Average household needs to earn about $148,000 to buy a home
Bigger paychecks and smaller home price increases bumped affordability higher during the final quarter of 2021, but any optimism for first-time buyers has likely given way to the reality that fast-rising inflation will end near-record-low mortgage rates in the coming months.
One of every four (25%) consumers could afford to buy a home during the last three months of the year, a tick higher than the 24% in December – and off from the 27% a year ago (see table below for community-specific affordability rates). But affordability remains a concern, and a huge hurdle, for many buyers and even Realtors.
The average home buyer – or household – would need to earn at least $148,000 to qualify for a mortgage for the $797,470 median-priced home in California, according to the California Association of Realtors. The figure is based on a down payment of 20%, or about $160,000, for a 30-year mortgage. The monthly payment would be about $3,700, including the property tax and insurance.
Homebuyers in only two counties – Santa Clara and San Francisco – averaged 20%-plus down payments during the third quarter, the latest information available, according to ATTOM Data Solutions. So, CAR’s affordability index, considered one of the best in the industry, is a bit on the bright side.
Affordability has plummeted during the past decade
California’s affordability crisis is among the worst in the U.S., and recent double-digit price gains, fueled by a booming demand and limited supply of homes on the market, are only making matters worse. A decade ago, an estimated 56% of consumers could afford to buy a home in the Golden State, the highest-ever percentage, according to CAR.
Interest-rate hikes by the Federal Reserve, the first is expected in mid-March, will likely hurt buyers, owners and mortgage brokers. Mortgage rates are at the highest level since late-2019 – and up almost a percentage point compared to last year, according to Freddie Mac.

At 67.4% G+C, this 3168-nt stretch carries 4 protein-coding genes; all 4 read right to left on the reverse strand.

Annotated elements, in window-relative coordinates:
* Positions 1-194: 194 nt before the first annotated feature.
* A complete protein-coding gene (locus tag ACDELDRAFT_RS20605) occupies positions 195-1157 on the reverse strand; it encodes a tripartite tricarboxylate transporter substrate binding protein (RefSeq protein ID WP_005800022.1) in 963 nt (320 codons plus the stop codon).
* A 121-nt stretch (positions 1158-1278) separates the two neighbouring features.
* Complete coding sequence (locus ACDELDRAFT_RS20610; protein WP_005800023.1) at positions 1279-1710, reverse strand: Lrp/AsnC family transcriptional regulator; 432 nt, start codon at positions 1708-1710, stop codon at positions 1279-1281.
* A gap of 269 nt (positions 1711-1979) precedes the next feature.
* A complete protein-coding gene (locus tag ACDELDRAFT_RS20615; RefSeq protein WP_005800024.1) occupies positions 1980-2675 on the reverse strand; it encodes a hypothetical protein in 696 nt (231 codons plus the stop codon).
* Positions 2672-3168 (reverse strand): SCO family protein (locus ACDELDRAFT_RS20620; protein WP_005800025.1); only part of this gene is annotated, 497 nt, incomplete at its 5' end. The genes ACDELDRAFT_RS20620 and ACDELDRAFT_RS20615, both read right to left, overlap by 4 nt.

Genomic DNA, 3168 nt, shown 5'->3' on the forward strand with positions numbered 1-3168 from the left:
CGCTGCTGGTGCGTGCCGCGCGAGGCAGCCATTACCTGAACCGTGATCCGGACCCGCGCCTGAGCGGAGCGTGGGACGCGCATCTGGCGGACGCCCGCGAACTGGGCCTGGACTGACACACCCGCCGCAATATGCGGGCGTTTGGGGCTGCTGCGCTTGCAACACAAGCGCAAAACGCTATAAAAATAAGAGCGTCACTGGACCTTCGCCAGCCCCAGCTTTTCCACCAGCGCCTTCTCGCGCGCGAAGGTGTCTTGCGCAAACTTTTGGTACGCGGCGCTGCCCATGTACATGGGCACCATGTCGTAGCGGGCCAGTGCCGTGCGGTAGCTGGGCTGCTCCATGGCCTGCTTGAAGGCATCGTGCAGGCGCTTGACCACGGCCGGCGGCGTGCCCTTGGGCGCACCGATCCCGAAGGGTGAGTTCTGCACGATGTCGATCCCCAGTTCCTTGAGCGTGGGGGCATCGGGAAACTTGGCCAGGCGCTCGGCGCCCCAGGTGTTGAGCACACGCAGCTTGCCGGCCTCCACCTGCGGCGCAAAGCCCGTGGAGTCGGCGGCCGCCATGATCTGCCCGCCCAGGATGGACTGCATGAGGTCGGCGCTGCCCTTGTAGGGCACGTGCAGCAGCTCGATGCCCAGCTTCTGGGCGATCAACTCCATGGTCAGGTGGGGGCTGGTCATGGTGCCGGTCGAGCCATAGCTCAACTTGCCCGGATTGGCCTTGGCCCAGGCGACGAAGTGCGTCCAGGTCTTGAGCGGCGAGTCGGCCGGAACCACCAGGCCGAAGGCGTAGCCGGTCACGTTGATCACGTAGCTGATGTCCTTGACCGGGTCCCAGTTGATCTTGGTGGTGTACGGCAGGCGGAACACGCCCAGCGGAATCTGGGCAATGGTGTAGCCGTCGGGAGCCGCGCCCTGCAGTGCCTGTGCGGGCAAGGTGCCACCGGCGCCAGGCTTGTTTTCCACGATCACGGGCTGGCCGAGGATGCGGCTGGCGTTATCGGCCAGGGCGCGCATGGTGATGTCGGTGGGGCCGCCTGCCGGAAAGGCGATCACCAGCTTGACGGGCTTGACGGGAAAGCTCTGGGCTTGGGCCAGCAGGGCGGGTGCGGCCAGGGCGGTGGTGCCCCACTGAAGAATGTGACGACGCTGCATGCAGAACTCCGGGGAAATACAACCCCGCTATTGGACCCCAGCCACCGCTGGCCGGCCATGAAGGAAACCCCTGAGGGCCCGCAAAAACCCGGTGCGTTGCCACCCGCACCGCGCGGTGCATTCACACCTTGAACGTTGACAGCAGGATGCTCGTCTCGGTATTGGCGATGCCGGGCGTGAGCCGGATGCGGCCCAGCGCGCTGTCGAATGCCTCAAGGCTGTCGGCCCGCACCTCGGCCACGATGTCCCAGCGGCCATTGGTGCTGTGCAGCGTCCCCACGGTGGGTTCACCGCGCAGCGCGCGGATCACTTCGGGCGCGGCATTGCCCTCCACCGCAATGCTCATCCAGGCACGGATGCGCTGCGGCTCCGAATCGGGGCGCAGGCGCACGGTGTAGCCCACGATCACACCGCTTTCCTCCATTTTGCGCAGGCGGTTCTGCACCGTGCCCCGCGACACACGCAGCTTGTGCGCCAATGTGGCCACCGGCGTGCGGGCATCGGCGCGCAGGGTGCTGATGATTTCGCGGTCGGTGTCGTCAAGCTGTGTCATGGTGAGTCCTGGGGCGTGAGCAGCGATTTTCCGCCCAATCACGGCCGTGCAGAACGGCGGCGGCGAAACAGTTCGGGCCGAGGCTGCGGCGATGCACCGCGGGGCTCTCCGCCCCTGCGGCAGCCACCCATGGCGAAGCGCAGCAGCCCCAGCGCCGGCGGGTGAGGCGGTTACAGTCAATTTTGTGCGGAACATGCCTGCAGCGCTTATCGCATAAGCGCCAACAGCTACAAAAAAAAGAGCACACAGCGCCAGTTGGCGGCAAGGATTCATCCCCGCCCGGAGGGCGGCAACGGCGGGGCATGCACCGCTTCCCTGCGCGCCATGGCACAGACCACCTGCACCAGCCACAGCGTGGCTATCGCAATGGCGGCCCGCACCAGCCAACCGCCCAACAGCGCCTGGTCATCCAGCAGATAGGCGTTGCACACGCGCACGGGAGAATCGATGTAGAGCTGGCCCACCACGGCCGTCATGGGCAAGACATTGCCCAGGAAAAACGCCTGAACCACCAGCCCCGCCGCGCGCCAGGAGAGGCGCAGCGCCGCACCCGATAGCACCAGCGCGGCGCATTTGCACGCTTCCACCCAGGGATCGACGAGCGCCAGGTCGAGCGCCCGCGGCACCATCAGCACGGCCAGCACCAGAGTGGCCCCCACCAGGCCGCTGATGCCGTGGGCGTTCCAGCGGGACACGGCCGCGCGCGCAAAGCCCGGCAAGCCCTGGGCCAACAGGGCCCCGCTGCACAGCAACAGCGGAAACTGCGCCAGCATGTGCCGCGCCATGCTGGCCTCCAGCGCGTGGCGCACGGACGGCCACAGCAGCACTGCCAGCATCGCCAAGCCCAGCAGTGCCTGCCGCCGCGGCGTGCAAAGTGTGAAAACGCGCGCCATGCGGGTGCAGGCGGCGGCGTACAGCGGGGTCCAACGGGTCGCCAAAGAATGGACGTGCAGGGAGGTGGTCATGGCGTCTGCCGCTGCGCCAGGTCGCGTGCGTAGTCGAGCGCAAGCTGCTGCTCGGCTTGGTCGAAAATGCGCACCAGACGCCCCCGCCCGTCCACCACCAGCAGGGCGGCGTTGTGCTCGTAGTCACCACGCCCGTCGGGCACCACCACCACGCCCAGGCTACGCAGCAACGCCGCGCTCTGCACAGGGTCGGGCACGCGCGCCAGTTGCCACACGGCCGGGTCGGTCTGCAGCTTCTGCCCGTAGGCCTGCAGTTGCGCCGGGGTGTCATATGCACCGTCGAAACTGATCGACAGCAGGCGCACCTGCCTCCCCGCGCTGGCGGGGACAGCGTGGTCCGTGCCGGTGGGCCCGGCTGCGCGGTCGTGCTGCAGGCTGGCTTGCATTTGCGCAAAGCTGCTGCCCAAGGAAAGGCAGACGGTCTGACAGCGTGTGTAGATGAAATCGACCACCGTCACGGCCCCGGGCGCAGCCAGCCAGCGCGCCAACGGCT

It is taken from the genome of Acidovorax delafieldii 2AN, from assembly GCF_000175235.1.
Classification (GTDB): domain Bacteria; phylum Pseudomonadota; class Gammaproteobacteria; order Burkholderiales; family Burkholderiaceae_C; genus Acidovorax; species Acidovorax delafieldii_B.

Each rate increase closes the door to homeownership for lower-income residents, at least for the short term. Homebuyers on a $2,000 per month budget can afford $13,500 less house today than a year ago, according to Redfin.
‘Sense of optimism … declined’ with higher rates and prices
A recent Fannie Mae survey found that only 25% of respondents believe it’s a good time to buy a house, the lowest-ever percentage for the survey.
“Younger consumers—more so than other groups—expect home prices to rise even further, and they also reported a greater sense of macroeconomic pessimism,” said Doug Duncan, chief economist for Fannie Mae. He added that young Americans’ “sense of optimism around their personal financial situation declined. All of this points back to the current lack of affordable housing stock, as younger generations appear to be feeling it particularly acutely and, absent an uptick in supply, may have their homeownership aspirations delayed.”
California home listings plummeted 25% in January compared to a year ago. With the current number of homes on the market and at the latest pace of sales, the state had only 1.2 months of inventory in December, the lowest figure since January 1988, according to the California Association of Realtors.
All of these factors greatly influence availability, price – and affordability. But affordability can be a bit confusing. The affordability index is based on the state’s median-home price – meaning half the homes sell for more, the other half for less – and buyers can likely find lower-priced properties. However, there are many communities where finding a home at any price has become near impossible during the pandemic.
Orange and Santa Cruz counties were the least affordable in the state, at 17%. Families had to earn at least $213,000 to qualify for a mortgage in those counties. Lassen County in Northern California was the most affordable at 63%.
Affordability for select counties and household income needed to purchase in fourth-quarter 2021
|Region||Affordability rate||Household income to buy **|
Longtime business journalist-turned-communications executive who enjoys reporting on residential real estate in his spare time.